Wednesday, March 28, 2007

Strawberry Turnovers

My tax return came in recently, and with it I bought a digital scale. I've actually been playing with it for a few weeks now, and I absolutely love it. Having a decent scale is something that I really miss from my days in a professional bakery. Of course, the problem now is, I'm converting all of my recipes to measure by weight, instead of by volume. This will probably alienate a few people, and for that I am sorry. All I can tell you is that you need to buy your own scale anyway. You'll be happier with it.

I got a wild hair the other day and decided to play with puff pastry. I already had strawberries in the freezer, fresh from our landlord's parents' garden up in Montana, or so I've been told. So I decided to make some strawberry turnovers.

I didn't want to just have strawberries in the middle. I wanted something a little closer to strawberry pie filling, without actually tasting like the atomic red bags and cans of sugary, not-quite-strawberry-tasting awfulness at the grocery story. I started with a half cup of orange juice (yes, I still measure liquids by volume) and five ounces (by weight) of frozen strawberries. I added a tablespoon of agave syrup (hey, I was experimenting) and brought this mixture to a simmer in a small saucepan. When the strawberries had softened enough, I pureed them with an immersion blender.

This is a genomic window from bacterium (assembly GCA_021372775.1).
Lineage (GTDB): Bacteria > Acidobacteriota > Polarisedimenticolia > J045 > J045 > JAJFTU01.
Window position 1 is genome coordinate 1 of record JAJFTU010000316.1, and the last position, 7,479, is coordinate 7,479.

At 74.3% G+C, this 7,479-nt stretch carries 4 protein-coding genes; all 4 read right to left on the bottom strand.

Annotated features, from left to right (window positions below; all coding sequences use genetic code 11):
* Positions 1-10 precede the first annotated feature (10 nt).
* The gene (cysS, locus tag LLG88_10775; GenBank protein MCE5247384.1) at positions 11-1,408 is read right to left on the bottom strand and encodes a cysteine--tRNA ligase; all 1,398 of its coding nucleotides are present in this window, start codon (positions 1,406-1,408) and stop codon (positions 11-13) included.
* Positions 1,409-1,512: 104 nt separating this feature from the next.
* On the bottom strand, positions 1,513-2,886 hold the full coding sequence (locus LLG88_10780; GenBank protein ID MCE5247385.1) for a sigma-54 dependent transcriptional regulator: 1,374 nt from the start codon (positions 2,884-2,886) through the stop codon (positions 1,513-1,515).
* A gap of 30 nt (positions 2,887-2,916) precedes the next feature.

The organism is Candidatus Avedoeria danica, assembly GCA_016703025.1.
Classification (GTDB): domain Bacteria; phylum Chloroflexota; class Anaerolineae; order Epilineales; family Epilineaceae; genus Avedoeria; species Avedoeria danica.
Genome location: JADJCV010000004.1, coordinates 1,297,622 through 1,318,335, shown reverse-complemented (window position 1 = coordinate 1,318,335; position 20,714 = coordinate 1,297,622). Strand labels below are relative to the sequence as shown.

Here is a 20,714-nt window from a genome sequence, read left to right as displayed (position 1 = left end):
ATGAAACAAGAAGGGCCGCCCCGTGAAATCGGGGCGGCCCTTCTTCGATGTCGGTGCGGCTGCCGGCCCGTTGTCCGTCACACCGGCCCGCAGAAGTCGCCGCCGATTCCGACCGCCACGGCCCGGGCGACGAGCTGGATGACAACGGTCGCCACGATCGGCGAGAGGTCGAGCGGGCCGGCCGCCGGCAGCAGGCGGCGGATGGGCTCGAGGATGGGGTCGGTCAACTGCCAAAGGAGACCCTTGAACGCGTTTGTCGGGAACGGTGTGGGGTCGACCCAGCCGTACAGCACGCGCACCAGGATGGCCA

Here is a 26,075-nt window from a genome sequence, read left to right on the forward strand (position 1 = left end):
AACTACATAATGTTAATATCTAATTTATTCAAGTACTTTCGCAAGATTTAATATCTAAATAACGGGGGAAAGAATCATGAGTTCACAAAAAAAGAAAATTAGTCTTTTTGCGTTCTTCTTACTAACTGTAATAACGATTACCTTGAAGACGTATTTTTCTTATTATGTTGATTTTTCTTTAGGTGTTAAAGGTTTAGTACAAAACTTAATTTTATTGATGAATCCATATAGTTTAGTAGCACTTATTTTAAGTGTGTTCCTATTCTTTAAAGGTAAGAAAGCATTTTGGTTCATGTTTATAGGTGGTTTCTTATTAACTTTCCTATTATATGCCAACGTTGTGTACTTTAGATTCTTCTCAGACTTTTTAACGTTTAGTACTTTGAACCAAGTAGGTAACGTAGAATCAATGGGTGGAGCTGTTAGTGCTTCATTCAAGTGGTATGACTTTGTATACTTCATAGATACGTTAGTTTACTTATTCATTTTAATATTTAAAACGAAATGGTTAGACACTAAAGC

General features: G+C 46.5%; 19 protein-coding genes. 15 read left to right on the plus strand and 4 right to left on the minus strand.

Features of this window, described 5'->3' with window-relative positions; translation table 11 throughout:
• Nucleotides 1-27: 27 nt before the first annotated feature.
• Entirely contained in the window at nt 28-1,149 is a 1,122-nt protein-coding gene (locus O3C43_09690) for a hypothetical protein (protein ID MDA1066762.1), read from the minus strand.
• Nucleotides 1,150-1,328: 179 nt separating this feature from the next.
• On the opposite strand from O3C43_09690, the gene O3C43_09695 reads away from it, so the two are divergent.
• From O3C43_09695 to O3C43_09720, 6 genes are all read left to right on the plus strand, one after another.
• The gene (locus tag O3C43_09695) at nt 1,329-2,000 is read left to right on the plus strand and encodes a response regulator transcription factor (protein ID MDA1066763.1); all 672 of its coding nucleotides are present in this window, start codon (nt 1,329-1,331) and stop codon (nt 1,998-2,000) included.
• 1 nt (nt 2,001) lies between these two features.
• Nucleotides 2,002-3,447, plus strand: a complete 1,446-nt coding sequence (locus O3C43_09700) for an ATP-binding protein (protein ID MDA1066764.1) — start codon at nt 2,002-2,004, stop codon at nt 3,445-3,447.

I then added another fifteen ounces, by weight, of strawberries and let it simmer another couple of minutes, until all the strawberries had started to soften. This mixture was strained, and the juice was reserved in one container, and the whole strawberries in another. Both were placed in the fridge to cool. I don't know what I'm going to end up doing with the liquid, but I'm sure I'll find something. Maybe I'll just drink it. When the strawberry mixture had cooled, I mixed in three ounces, by weight, of shortbread cookie crumbs leftover from my most recent cheesecake venture.

The puff pastry I buy comes as two frozen tri-fold squares. I let it thaw, and then I rolled it out into somewhat flatter, but larger squares. I cut each of those into quarters, leaving me with eight squares. Two adjacent sides of each square were brushed with egg wash (a beaten egg plus a tablespoon of water). The strawberry mixture was divided across the eight sqaures, which were then folded over into triangles. Make sure the corner without any egg wash is folded onto the one with egg wash, and be careful to make sure the filling isn't oozing out the sides.

With a fork, I crimped the sides that were glued together, and then I used a sharp paring knife to slice two slits into the top of each pastry. I brushed eggwash over the top of each one, and then sprinkled with sugar. If I'd had access to coarse sugar, I would have used it, but since I didn't, I used regular old white sugar.